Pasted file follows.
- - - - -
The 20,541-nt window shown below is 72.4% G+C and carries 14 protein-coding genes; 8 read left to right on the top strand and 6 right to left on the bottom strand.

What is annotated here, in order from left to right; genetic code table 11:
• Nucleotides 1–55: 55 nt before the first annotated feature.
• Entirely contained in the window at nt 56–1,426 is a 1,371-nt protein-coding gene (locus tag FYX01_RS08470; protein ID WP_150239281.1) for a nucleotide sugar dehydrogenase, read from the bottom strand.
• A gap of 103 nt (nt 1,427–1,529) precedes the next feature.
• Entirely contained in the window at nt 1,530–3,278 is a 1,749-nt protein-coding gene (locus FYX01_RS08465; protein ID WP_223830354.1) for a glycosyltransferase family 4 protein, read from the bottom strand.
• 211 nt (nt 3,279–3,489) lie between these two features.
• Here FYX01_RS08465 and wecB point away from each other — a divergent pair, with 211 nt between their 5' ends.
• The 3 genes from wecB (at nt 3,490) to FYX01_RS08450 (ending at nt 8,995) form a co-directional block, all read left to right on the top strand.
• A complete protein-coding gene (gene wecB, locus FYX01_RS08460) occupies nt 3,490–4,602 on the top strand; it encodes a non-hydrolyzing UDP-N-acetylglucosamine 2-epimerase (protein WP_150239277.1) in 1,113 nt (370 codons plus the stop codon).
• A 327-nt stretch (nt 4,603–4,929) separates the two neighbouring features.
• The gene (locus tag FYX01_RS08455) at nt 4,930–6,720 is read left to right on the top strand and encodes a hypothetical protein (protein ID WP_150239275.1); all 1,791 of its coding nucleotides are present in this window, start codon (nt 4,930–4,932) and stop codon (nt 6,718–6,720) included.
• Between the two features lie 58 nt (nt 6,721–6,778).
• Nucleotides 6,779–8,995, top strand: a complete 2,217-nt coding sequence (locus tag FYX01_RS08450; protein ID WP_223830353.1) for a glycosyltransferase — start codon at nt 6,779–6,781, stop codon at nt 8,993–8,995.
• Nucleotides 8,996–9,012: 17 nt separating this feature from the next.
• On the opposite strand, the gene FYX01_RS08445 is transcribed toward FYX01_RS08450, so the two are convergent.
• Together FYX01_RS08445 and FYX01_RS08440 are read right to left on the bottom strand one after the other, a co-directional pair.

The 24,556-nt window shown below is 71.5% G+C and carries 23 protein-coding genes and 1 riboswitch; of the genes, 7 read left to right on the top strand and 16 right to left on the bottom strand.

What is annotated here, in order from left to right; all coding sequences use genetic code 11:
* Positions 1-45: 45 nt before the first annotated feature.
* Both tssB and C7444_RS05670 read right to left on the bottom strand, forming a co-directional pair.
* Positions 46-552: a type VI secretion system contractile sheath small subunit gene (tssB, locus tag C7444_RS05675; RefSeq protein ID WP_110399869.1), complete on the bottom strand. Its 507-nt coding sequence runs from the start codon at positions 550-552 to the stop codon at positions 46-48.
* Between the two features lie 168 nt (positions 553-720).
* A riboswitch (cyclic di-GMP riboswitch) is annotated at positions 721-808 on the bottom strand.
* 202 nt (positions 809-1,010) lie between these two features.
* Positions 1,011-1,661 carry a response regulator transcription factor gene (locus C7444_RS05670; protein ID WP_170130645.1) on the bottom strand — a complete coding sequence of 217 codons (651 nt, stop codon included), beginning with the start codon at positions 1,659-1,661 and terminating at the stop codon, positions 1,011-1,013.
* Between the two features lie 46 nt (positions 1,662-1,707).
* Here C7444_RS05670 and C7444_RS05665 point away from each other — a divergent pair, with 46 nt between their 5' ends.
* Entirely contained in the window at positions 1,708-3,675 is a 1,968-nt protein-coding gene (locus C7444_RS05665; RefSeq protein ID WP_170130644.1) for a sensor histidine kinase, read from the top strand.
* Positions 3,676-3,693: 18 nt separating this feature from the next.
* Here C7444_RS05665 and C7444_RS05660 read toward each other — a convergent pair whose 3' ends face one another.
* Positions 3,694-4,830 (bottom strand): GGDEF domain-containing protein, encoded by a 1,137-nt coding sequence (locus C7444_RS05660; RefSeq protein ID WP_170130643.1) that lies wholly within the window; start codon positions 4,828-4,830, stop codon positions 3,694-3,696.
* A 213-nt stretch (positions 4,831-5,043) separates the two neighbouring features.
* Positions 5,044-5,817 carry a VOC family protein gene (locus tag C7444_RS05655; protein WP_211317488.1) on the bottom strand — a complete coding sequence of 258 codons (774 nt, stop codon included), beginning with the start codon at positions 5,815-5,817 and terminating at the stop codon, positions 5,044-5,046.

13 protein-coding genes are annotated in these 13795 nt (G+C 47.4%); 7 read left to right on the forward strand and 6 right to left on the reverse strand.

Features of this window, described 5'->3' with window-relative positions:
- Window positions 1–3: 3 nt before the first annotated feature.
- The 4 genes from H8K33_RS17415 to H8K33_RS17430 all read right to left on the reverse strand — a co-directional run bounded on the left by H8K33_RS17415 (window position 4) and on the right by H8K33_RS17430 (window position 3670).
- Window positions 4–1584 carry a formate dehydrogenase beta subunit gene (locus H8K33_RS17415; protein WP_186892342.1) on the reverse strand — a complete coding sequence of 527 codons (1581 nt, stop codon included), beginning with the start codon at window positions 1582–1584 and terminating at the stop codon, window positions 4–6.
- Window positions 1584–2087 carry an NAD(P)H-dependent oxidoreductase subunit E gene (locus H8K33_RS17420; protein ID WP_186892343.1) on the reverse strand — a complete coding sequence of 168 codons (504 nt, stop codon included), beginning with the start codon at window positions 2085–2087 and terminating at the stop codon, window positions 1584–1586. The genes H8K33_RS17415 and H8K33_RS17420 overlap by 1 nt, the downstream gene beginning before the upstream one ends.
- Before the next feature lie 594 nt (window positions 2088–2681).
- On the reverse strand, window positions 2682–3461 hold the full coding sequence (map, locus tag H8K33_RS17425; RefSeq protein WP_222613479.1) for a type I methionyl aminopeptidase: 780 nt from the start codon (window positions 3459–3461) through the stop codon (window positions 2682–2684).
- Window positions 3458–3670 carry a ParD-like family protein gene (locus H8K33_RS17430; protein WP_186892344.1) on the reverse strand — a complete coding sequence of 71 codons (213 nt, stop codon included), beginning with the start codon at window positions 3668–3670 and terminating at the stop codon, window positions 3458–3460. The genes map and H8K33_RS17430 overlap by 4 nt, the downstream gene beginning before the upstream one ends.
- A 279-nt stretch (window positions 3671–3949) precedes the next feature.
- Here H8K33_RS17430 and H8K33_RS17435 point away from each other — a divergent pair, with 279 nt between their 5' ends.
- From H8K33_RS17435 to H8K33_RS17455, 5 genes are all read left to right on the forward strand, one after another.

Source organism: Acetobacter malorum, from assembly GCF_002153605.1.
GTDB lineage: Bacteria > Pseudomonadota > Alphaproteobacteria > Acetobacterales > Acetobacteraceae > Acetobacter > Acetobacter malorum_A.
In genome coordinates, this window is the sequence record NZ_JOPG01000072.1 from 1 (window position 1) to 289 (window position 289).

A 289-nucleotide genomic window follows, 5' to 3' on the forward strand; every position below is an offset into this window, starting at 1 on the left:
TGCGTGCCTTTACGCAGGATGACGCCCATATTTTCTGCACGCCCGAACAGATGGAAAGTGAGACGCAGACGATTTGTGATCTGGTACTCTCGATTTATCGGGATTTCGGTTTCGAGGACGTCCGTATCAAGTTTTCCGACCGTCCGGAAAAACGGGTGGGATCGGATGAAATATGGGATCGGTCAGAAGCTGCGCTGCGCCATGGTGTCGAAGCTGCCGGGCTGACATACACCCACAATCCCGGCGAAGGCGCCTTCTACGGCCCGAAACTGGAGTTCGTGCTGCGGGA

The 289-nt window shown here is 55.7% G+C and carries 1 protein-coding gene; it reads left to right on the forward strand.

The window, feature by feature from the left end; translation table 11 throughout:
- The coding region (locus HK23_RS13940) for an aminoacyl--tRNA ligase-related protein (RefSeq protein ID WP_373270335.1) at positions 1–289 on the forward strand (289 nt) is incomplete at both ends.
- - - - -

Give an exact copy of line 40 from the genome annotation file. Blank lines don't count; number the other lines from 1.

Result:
- Window positions 1584–2087 carry an NAD(P)H-dependent oxidoreductase subunit E gene (locus H8K33_RS17420; protein ID WP_186892343.1) on the reverse strand — a complete coding sequence of 168 codons (504 nt, stop codon included), beginning with the start codon at window positions 2085–2087 and terminating at the stop codon, window positions 1584–1586. The genes H8K33_RS17415 and H8K33_RS17420 overlap by 1 nt, the downstream gene beginning before the upstream one ends.